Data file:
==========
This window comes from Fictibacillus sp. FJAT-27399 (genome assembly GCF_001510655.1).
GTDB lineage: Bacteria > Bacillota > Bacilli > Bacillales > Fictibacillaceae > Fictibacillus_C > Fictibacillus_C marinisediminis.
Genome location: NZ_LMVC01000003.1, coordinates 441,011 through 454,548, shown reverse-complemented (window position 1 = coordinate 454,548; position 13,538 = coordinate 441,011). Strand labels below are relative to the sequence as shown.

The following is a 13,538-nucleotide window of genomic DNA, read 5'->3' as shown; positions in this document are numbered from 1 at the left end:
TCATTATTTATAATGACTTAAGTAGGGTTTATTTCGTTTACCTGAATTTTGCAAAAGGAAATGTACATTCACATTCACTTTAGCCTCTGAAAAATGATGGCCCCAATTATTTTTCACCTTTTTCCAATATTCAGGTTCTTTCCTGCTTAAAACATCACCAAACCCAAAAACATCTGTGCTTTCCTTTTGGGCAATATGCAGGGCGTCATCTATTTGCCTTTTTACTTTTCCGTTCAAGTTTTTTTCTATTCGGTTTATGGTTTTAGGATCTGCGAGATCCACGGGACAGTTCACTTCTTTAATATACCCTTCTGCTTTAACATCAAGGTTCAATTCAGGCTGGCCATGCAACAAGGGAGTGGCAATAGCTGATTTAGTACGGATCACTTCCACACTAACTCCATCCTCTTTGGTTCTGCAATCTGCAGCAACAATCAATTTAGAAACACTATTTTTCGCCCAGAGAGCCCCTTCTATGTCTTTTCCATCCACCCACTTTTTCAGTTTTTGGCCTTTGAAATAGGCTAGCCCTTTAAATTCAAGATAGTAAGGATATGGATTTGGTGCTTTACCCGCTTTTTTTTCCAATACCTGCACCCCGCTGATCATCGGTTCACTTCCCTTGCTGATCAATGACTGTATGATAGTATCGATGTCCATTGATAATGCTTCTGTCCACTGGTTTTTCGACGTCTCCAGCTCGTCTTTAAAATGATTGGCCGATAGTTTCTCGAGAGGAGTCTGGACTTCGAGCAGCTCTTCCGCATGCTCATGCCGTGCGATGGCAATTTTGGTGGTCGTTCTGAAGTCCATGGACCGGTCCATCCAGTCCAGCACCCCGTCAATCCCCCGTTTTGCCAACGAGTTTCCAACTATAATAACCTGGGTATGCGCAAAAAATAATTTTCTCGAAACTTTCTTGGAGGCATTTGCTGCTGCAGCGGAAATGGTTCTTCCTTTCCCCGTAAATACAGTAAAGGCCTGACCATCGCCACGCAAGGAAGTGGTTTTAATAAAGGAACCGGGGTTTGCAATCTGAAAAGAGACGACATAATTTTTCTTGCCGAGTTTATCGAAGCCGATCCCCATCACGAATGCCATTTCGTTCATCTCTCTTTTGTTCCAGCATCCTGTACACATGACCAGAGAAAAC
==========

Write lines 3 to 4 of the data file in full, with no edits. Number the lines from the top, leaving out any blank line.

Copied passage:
Genome location: NZ_LMVC01000003.1, coordinates 441,011 through 454,548, shown reverse-complemented (window position 1 = coordinate 454,548; position 13,538 = coordinate 441,011). Strand labels below are relative to the sequence as shown.

The following is a 13,538-nucleotide window of genomic DNA, read 5'->3' as shown; positions in this document are numbered from 1 at the left end: